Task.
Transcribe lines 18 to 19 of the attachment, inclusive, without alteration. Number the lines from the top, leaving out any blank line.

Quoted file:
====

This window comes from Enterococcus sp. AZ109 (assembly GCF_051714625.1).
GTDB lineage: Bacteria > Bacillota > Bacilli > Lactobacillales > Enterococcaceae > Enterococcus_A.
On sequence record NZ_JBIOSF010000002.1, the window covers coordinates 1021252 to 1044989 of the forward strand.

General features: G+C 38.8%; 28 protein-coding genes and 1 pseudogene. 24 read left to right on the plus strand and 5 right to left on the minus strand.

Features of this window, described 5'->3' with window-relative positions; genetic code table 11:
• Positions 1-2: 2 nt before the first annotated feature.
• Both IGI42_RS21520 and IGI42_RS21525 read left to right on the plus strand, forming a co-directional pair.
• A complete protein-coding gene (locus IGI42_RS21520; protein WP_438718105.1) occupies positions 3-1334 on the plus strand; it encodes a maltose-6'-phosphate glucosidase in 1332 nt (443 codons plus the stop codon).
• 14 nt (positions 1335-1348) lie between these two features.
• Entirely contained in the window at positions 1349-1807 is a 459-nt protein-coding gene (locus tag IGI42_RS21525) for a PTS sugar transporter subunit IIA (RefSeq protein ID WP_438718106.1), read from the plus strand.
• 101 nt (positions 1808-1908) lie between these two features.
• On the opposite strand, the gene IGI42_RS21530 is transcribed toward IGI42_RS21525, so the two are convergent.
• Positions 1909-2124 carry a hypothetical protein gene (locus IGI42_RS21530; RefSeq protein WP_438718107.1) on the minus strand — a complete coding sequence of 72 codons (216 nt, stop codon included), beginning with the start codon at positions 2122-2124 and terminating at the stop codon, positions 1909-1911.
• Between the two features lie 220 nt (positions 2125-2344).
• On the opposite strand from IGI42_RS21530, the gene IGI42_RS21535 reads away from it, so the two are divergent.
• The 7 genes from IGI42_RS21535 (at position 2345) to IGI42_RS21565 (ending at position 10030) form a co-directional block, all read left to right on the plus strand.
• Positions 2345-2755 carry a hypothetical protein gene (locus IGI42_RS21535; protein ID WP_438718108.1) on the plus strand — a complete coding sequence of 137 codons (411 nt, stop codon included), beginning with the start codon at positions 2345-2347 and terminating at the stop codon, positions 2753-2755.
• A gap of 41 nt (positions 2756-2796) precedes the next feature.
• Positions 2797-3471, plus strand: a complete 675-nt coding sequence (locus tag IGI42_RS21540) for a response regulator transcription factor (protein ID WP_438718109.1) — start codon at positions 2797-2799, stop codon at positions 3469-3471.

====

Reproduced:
• A gap of 41 nt (positions 2756-2796) precedes the next feature.
• Positions 2797-3471, plus strand: a complete 675-nt coding sequence (locus tag IGI42_RS21540) for a response regulator transcription factor (protein ID WP_438718109.1) — start codon at positions 2797-2799, stop codon at positions 3469-3471.